Fly Patterns for the Fall Spawn
By Doc Trout
I was thinking about the Brown Trout spawn here in western North Carolina the other day which generally starts sometime in October in our local Wild Water streams as well as the Speckled and Brook Trout spawns that generally start in November here in the same streams and this led me to consider appropriate fly patterns for these spawning periods. Thus, according to the research that I have done, a Trout's egg has a gestation period of approximately one to two months depending on the water temperature (the colder the water is, the longer the eggs require to develop). Then, once the eggs hatch, the Alevin take approximately one to one and one half months to consume their yolk sack (again dependent upon water temperature).
Therefore, it seems to me that during the months of October and November respectively, Brown Trout, Speckled Trout, and Brook Trout are likely to be very aggressive to what I like to think of as "predator streamers" such as the Black Nosed Dace and the Muddler Minnow (which imitates both a Sculpin and Chub) because this is the one time of year that these little fish (that are normally the Trout's prey) get to turn the tables by sealing and eating Trout eggs from the Redd. In addition, both adult Trout (those who are sexually mature) and especially juvenile Trout (those who are not sexually mature) are not above gulping down the occasional stray egg that has been washed away from the Redd and is drifting in the current or is rolling along the stream bed.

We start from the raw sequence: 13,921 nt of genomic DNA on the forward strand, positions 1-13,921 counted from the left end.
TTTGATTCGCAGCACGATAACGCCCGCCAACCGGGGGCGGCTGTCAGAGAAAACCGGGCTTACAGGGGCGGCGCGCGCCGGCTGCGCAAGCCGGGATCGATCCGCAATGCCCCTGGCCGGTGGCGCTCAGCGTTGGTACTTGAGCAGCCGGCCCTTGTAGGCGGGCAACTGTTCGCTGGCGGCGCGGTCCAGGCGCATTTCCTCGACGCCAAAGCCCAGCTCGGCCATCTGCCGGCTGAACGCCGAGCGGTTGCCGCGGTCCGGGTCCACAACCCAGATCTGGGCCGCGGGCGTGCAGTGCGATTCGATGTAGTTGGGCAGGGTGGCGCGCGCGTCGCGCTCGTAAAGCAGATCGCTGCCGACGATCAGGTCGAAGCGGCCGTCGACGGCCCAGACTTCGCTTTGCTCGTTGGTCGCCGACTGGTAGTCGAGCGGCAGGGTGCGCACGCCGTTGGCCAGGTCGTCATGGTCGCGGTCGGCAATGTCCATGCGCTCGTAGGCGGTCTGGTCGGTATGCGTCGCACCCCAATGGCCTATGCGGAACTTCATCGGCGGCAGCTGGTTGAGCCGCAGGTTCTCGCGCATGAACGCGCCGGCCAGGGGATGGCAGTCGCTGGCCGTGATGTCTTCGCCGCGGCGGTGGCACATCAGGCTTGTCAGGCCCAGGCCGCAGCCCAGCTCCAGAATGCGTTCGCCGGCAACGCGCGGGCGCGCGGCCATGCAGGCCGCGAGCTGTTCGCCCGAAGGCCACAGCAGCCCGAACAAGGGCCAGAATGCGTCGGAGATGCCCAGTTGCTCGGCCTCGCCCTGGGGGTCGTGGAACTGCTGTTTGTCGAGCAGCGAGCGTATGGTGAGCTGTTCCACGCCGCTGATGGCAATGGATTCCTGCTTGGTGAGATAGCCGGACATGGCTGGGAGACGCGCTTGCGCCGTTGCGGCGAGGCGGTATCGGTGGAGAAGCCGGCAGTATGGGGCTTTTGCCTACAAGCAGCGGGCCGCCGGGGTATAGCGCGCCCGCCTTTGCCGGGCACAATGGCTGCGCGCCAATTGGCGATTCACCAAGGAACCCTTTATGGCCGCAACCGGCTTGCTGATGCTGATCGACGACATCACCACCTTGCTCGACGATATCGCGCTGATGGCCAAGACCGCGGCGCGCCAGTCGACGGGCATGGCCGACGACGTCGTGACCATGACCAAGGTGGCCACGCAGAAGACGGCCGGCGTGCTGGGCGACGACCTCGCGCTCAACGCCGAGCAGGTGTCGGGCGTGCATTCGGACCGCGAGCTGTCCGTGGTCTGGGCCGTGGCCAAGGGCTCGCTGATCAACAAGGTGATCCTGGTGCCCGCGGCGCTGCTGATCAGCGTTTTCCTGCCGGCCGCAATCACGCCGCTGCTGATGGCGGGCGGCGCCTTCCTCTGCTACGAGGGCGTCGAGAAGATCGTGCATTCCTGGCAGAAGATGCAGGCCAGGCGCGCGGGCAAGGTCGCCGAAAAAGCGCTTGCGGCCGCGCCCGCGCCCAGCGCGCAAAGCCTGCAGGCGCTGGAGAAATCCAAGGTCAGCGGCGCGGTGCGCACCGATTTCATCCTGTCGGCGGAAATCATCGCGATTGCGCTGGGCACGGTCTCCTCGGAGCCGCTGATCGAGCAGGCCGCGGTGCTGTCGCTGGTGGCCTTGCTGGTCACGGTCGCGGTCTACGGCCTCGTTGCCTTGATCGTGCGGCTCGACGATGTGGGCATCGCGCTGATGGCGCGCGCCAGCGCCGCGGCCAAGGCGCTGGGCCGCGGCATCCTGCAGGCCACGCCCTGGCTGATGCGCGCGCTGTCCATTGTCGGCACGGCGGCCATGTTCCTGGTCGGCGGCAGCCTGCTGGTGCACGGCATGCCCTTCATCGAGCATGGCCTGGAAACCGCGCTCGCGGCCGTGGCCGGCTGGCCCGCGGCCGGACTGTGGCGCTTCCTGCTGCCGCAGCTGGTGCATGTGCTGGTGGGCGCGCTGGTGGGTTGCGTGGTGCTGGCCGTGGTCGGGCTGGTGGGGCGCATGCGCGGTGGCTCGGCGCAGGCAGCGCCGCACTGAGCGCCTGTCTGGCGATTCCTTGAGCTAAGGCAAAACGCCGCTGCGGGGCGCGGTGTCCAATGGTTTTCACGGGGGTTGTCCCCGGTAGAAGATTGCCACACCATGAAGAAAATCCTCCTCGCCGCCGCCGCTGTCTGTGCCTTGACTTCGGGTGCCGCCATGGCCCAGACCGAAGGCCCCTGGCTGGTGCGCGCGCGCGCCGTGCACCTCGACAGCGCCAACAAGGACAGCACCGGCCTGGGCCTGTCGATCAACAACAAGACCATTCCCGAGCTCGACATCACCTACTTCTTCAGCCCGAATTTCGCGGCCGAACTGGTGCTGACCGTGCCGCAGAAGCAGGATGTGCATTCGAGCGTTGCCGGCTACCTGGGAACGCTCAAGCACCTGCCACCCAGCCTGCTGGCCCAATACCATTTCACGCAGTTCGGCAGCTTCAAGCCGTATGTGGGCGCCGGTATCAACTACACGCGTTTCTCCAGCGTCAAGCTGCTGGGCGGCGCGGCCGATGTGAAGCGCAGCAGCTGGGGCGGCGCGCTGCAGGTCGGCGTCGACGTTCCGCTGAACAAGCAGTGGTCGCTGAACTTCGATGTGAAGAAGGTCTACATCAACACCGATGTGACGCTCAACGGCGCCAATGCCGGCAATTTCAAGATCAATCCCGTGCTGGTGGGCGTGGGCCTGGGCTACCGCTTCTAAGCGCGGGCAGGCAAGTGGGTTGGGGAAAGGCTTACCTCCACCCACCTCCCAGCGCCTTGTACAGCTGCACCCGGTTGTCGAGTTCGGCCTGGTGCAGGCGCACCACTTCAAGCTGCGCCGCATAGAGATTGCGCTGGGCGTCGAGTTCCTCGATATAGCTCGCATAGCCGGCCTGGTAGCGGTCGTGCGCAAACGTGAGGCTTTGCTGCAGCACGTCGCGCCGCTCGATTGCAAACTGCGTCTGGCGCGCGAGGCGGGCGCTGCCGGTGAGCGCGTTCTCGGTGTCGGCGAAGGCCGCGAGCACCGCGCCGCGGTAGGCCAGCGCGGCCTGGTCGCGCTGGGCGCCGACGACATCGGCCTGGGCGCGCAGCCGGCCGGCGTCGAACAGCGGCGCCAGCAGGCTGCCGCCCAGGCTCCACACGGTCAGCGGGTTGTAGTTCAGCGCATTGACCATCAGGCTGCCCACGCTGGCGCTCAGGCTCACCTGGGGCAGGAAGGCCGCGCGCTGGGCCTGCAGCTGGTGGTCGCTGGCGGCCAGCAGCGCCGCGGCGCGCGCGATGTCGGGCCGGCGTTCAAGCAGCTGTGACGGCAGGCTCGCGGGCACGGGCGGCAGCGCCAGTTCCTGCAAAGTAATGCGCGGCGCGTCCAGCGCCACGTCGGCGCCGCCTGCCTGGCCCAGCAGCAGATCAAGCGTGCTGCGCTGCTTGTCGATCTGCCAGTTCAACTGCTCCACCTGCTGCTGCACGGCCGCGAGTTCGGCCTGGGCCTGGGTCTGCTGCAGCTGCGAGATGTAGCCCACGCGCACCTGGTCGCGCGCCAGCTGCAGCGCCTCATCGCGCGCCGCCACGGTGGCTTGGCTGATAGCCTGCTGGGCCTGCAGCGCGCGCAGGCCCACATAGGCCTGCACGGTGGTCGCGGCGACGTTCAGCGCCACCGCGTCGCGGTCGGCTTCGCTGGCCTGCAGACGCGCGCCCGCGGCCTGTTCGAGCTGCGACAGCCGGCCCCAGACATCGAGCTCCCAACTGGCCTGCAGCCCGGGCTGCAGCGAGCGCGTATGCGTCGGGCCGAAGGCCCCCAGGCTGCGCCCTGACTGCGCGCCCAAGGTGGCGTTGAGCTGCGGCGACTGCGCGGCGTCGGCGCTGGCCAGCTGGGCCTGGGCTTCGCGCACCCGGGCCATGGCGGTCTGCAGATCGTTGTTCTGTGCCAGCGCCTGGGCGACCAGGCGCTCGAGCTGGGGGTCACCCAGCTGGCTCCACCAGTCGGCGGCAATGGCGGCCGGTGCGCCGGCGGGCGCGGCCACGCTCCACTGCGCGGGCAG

Consequently, it has been my experience that streamer patterns such as the Black Nosed Dace, the Muddler Minnow, and Alevin imitations tend to draw a lot of strikes from aggressive Trout during this period. In addition, this is also a good time to fish with egg patterns. Personally, I prefer the Glo Bug type in Pink with a red dot and Orange with a red dot in a size 12 and I like to place a small spit shot about six inches above the leader.